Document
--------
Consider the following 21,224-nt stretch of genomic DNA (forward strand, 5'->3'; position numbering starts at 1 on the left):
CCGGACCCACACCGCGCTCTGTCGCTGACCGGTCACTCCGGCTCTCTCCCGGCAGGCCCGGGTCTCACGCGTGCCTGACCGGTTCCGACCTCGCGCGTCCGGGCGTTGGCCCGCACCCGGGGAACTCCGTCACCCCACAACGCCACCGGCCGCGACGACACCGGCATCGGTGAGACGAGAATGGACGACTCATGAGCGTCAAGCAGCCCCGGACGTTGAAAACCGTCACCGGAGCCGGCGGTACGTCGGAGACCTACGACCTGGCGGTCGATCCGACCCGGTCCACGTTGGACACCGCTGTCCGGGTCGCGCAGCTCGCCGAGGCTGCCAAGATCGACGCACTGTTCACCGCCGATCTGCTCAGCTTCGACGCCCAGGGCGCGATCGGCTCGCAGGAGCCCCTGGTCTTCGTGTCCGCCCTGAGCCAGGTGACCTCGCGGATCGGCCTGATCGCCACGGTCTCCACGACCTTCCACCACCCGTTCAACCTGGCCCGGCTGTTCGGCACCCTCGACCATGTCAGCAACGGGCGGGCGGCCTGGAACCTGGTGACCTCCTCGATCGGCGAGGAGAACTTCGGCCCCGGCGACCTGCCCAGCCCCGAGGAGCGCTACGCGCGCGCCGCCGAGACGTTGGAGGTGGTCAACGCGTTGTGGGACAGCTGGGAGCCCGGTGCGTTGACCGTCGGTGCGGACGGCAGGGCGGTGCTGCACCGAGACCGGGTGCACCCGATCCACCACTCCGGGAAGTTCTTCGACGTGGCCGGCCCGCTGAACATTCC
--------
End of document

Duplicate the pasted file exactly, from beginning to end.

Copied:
Consider the following 21,224-nt stretch of genomic DNA (forward strand, 5'->3'; position numbering starts at 1 on the left):
CCGGACCCACACCGCGCTCTGTCGCTGACCGGTCACTCCGGCTCTCTCCCGGCAGGCCCGGGTCTCACGCGTGCCTGACCGGTTCCGACCTCGCGCGTCCGGGCGTTGGCCCGCACCCGGGGAACTCCGTCACCCCACAACGCCACCGGCCGCGACGACACCGGCATCGGTGAGACGAGAATGGACGACTCATGAGCGTCAAGCAGCCCCGGACGTTGAAAACCGTCACCGGAGCCGGCGGTACGTCGGAGACCTACGACCTGGCGGTCGATCCGACCCGGTCCACGTTGGACACCGCTGTCCGGGTCGCGCAGCTCGCCGAGGCTGCCAAGATCGACGCACTGTTCACCGCCGATCTGCTCAGCTTCGACGCCCAGGGCGCGATCGGCTCGCAGGAGCCCCTGGTCTTCGTGTCCGCCCTGAGCCAGGTGACCTCGCGGATCGGCCTGATCGCCACGGTCTCCACGACCTTCCACCACCCGTTCAACCTGGCCCGGCTGTTCGGCACCCTCGACCATGTCAGCAACGGGCGGGCGGCCTGGAACCTGGTGACCTCCTCGATCGGCGAGGAGAACTTCGGCCCCGGCGACCTGCCCAGCCCCGAGGAGCGCTACGCGCGCGCCGCCGAGACGTTGGAGGTGGTCAACGCGTTGTGGGACAGCTGGGAGCCCGGTGCGTTGACCGTCGGTGCGGACGGCAGGGCGGTGCTGCACCGAGACCGGGTGCACCCGATCCACCACTCCGGGAAGTTCTTCGACGTGGCCGGCCCGCTGAACATTCC